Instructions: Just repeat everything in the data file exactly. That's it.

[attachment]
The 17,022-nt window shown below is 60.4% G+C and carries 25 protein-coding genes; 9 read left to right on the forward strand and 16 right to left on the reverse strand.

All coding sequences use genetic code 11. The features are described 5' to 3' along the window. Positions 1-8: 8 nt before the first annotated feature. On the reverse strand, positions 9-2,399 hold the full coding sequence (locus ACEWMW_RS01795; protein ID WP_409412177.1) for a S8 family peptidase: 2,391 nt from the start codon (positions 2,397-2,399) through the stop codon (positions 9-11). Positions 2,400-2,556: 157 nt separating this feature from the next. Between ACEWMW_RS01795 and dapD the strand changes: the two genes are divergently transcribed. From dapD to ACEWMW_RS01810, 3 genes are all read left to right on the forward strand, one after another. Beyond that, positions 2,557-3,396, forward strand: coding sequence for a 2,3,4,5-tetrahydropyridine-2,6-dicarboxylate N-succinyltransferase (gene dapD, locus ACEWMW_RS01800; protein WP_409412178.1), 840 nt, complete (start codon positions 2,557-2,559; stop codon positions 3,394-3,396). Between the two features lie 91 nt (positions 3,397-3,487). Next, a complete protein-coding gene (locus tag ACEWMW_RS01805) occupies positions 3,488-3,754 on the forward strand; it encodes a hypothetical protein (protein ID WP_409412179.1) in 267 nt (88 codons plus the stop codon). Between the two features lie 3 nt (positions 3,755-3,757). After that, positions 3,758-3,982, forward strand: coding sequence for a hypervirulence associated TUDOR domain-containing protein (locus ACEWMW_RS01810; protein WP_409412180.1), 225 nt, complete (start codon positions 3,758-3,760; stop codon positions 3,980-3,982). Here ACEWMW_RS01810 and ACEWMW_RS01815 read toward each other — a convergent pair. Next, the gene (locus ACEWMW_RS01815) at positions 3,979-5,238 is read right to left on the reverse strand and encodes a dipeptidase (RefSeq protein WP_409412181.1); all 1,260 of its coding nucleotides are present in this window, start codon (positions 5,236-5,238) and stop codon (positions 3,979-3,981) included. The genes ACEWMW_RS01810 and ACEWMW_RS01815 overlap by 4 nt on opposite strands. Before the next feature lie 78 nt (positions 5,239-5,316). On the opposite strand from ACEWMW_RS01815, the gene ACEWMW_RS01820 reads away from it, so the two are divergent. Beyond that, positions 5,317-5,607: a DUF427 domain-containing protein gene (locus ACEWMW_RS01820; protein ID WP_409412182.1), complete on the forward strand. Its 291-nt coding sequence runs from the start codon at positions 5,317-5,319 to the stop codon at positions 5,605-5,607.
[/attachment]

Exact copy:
The 17,022-nt window shown below is 60.4% G+C and carries 25 protein-coding genes; 9 read left to right on the forward strand and 16 right to left on the reverse strand.

All coding sequences use genetic code 11. The features are described 5' to 3' along the window. Positions 1-8: 8 nt before the first annotated feature. On the reverse strand, positions 9-2,399 hold the full coding sequence (locus ACEWMW_RS01795; protein ID WP_409412177.1) for a S8 family peptidase: 2,391 nt from the start codon (positions 2,397-2,399) through the stop codon (positions 9-11). Positions 2,400-2,556: 157 nt separating this feature from the next. Between ACEWMW_RS01795 and dapD the strand changes: the two genes are divergently transcribed. From dapD to ACEWMW_RS01810, 3 genes are all read left to right on the forward strand, one after another. Beyond that, positions 2,557-3,396, forward strand: coding sequence for a 2,3,4,5-tetrahydropyridine-2,6-dicarboxylate N-succinyltransferase (gene dapD, locus ACEWMW_RS01800; protein WP_409412178.1), 840 nt, complete (start codon positions 2,557-2,559; stop codon positions 3,394-3,396). Between the two features lie 91 nt (positions 3,397-3,487). Next, a complete protein-coding gene (locus tag ACEWMW_RS01805) occupies positions 3,488-3,754 on the forward strand; it encodes a hypothetical protein (protein ID WP_409412179.1) in 267 nt (88 codons plus the stop codon). Between the two features lie 3 nt (positions 3,755-3,757). After that, positions 3,758-3,982, forward strand: coding sequence for a hypervirulence associated TUDOR domain-containing protein (locus ACEWMW_RS01810; protein WP_409412180.1), 225 nt, complete (start codon positions 3,758-3,760; stop codon positions 3,980-3,982). Here ACEWMW_RS01810 and ACEWMW_RS01815 read toward each other — a convergent pair. Next, the gene (locus ACEWMW_RS01815) at positions 3,979-5,238 is read right to left on the reverse strand and encodes a dipeptidase (RefSeq protein WP_409412181.1); all 1,260 of its coding nucleotides are present in this window, start codon (positions 5,236-5,238) and stop codon (positions 3,979-3,981) included. The genes ACEWMW_RS01810 and ACEWMW_RS01815 overlap by 4 nt on opposite strands. Before the next feature lie 78 nt (positions 5,239-5,316). On the opposite strand from ACEWMW_RS01815, the gene ACEWMW_RS01820 reads away from it, so the two are divergent. Beyond that, positions 5,317-5,607: a DUF427 domain-containing protein gene (locus ACEWMW_RS01820; protein ID WP_409412182.1), complete on the forward strand. Its 291-nt coding sequence runs from the start codon at positions 5,317-5,319 to the stop codon at positions 5,605-5,607.